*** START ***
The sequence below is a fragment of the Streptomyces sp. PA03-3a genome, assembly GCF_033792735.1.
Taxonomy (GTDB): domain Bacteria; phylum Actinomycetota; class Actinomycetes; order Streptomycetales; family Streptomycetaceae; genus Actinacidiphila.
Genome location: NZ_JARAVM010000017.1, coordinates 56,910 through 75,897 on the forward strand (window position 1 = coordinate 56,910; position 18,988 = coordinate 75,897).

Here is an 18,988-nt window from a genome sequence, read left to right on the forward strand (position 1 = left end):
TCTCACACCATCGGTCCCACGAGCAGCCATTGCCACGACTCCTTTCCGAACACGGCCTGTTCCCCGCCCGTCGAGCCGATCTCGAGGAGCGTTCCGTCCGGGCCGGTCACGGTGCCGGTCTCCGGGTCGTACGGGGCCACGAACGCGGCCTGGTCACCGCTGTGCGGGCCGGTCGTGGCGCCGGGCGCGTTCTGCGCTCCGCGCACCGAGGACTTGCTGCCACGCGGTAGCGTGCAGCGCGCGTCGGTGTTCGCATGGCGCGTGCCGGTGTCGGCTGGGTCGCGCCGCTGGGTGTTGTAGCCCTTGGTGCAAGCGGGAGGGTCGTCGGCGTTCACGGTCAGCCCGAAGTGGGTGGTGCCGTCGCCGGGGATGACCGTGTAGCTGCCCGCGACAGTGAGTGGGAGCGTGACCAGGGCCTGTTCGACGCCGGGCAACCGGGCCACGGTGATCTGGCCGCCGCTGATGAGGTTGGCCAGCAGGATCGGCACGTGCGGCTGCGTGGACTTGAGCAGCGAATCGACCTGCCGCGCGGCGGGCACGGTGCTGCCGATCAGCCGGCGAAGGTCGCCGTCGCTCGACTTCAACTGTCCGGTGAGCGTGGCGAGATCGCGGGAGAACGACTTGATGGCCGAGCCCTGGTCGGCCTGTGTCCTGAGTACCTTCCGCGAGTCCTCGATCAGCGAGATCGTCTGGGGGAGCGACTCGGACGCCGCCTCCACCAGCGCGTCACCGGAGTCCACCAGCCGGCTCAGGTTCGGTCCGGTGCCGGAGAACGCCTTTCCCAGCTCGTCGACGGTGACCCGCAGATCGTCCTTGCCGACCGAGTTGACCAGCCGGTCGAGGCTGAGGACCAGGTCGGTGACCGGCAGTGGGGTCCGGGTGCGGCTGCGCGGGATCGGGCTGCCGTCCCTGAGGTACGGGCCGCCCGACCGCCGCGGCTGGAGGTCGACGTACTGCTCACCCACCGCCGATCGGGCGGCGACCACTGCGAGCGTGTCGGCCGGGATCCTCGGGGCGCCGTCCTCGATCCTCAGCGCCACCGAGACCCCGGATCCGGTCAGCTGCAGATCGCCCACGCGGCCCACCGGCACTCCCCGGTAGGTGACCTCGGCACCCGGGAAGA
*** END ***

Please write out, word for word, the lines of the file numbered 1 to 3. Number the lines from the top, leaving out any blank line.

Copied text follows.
The sequence below is a fragment of the Streptomyces sp. PA03-3a genome, assembly GCF_033792735.1.
Taxonomy (GTDB): domain Bacteria; phylum Actinomycetota; class Actinomycetes; order Streptomycetales; family Streptomycetaceae; genus Actinacidiphila.
Genome location: NZ_JARAVM010000017.1, coordinates 56,910 through 75,897 on the forward strand (window position 1 = coordinate 56,910; position 18,988 = coordinate 75,897).